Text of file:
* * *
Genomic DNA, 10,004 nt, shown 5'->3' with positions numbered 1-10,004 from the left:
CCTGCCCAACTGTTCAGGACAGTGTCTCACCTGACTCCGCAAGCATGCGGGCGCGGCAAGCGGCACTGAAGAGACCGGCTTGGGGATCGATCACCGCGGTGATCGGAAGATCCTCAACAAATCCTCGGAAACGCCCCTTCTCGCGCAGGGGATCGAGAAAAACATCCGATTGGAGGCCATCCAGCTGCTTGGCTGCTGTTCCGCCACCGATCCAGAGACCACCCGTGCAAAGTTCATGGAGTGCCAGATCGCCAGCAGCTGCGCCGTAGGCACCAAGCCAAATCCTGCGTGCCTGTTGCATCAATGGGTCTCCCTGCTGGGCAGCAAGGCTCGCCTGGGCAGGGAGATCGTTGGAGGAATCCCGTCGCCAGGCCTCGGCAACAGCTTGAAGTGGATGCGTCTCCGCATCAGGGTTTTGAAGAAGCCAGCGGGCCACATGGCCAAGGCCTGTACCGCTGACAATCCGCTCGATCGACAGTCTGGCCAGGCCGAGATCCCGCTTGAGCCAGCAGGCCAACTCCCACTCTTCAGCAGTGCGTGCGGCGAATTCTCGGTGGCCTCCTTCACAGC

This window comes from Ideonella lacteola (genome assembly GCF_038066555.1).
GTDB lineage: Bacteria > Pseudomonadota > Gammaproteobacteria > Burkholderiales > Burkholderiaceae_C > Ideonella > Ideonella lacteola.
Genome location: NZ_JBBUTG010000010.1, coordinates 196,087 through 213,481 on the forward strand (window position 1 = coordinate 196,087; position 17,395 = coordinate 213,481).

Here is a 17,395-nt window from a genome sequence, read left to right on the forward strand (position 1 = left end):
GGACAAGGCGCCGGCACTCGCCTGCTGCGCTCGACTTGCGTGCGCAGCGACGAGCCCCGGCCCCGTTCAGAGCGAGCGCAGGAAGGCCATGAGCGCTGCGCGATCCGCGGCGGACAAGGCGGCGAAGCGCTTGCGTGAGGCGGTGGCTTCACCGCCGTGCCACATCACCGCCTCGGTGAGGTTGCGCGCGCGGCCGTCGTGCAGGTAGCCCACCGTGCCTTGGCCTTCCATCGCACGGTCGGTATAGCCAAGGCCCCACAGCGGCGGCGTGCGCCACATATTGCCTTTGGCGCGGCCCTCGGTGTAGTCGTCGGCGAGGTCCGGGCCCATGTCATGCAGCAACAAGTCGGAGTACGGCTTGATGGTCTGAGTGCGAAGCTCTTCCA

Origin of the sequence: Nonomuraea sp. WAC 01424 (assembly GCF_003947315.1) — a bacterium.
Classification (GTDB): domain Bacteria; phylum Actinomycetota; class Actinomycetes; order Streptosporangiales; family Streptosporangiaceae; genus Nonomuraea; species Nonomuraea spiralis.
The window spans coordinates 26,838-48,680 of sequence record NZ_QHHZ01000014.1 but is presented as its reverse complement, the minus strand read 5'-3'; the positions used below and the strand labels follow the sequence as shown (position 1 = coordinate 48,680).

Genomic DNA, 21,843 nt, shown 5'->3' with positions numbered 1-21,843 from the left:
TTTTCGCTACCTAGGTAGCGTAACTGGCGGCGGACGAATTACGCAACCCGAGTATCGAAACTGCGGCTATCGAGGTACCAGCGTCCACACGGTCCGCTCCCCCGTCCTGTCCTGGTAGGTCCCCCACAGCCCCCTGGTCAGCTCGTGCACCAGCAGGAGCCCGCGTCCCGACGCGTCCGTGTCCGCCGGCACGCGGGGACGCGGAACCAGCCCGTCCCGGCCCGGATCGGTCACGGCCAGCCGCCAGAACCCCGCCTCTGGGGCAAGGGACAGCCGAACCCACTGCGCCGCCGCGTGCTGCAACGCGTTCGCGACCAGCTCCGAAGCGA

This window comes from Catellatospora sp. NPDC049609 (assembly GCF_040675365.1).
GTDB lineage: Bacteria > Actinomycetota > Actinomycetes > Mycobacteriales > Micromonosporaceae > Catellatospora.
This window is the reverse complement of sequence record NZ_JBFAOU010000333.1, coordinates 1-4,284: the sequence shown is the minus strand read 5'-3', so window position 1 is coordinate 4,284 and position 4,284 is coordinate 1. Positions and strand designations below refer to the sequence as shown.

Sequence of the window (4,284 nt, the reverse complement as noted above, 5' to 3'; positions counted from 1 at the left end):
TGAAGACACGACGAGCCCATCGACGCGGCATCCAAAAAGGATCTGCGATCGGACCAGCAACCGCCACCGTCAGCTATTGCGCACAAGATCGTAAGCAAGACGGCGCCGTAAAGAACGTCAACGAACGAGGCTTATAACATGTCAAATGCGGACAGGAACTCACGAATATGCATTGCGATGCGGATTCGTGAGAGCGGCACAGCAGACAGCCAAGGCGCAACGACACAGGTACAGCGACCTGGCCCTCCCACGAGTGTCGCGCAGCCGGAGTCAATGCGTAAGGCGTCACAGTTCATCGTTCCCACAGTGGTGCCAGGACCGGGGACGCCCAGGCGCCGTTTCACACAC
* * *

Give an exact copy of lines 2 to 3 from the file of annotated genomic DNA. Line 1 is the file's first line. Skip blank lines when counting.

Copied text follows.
CCTGCCCAACTGTTCAGGACAGTGTCTCACCTGACTCCGCAAGCATGCGGGCGCGGCAAGCGGCACTGAAGAGACCGGCTTGGGGATCGATCACCGCGGTGATCGGAAGATCCTCAACAAATCCTCGGAAACGCCCCTTCTCGCGCAGGGGATCGAGAAAAACATCCGATTGGAGGCCATCCAGCTGCTTGGCTGCTGTTCCGCCACCGATCCAGAGACCACCCGTGCAAAGTTCATGGAGTGCCAGATCGCCAGCAGCTGCGCCGTAGGCACCAAGCCAAATCCTGCGTGCCTGTTGCATCAATGGGTCTCCCTGCTGGGCAGCAAGGCTCGCCTGGGCAGGGAGATCGTTGGAGGAATCCCGTCGCCAGGCCTCGGCAACAGCTTGAAGTGGATGCGTCTCCGCATCAGGGTTTTGAAGAAGCCAGCGGGCCACATGGCCAAGGCCTGTACCGCTGACAATCCGCTCGATCGACAGTCTGGCCAGGCCGAGATCCCGCTTGAGCCAGCAGGCCAACTCCCACTCTTCAGCAGTGCGTGCGGCGAATTCTCGGTGGCCTCCTTCACAGC

This window comes from Ideonella lacteola (genome assembly GCF_038066555.1).